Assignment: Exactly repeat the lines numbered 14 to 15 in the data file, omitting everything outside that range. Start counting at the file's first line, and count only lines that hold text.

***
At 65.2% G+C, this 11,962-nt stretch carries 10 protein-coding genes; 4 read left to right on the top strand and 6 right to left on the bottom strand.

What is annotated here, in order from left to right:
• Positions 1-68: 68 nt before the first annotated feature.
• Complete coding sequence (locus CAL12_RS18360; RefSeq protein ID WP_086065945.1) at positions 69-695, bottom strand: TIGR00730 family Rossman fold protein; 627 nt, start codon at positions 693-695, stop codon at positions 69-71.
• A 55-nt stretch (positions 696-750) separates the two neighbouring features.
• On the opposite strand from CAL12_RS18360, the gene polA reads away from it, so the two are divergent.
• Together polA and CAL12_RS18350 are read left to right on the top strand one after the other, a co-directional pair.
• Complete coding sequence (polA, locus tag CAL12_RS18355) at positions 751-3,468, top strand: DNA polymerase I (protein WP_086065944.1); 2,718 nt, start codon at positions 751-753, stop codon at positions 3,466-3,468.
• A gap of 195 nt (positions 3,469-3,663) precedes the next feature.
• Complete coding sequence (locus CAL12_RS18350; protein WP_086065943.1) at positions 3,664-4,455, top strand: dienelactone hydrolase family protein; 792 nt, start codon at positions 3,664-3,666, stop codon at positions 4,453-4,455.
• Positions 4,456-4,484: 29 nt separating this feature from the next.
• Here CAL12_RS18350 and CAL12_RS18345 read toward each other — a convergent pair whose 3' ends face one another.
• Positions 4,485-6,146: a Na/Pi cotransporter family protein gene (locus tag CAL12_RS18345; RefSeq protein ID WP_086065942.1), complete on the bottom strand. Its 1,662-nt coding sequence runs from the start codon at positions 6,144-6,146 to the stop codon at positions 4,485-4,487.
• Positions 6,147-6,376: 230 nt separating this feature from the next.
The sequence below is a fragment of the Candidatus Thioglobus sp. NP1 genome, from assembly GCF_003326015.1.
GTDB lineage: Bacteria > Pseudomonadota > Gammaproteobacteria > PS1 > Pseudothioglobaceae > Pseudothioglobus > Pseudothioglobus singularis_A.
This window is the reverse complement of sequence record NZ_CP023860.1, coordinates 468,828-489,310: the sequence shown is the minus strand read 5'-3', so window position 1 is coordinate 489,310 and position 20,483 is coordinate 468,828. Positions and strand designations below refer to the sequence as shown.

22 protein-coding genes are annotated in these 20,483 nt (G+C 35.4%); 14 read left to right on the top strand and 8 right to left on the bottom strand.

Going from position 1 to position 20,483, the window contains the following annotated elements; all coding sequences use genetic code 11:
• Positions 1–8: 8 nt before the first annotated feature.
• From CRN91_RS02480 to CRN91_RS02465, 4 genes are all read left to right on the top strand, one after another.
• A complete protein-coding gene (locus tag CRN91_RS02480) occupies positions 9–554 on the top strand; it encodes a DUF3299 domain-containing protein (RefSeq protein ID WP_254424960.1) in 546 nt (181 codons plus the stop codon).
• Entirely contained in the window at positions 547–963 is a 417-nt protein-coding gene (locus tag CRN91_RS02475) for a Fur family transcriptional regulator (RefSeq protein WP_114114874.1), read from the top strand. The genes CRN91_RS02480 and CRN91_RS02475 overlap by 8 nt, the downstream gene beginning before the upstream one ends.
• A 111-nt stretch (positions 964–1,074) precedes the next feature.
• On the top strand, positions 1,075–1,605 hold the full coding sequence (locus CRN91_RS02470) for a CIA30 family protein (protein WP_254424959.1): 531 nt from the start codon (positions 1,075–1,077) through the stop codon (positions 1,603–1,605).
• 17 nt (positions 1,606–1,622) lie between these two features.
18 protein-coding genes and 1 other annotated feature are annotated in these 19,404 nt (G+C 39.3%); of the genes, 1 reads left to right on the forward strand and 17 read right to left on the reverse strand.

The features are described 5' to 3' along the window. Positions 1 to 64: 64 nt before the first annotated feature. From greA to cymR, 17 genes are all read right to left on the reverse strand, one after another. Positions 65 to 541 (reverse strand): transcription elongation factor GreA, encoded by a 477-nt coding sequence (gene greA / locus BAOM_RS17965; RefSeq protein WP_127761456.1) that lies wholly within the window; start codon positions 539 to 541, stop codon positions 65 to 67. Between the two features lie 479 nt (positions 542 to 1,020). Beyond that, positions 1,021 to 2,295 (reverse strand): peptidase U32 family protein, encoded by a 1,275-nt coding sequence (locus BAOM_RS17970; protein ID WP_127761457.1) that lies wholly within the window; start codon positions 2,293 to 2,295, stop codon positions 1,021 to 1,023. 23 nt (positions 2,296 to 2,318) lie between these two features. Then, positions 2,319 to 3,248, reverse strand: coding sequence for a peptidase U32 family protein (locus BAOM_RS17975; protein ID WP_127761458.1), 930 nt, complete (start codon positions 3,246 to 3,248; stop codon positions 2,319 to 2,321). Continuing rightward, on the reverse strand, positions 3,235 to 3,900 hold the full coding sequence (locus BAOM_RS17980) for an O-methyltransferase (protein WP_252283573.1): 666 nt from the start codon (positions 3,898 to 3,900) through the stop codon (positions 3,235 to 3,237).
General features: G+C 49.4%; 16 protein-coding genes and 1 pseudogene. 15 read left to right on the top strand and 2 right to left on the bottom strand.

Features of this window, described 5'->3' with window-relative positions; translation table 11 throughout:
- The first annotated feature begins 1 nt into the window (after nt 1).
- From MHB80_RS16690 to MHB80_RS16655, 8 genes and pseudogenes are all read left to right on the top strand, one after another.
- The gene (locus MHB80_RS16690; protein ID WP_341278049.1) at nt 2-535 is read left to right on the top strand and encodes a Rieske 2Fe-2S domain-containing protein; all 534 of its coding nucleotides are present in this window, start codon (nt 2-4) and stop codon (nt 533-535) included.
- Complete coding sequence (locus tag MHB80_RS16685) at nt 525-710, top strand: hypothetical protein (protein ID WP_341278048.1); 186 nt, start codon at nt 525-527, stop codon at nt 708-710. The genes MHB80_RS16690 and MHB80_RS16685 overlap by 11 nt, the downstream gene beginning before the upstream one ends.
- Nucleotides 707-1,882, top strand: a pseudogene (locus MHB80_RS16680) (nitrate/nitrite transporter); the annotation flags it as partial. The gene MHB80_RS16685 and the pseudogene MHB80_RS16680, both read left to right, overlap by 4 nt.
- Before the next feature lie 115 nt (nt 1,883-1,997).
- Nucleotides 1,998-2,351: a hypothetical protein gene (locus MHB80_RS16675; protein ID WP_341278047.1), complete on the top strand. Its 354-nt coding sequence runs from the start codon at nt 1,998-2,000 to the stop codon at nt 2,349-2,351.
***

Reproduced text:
• Positions 6,147-6,376: 230 nt separating this feature from the next.
The sequence below is a fragment of the Candidatus Thioglobus sp. NP1 genome, from assembly GCF_003326015.1.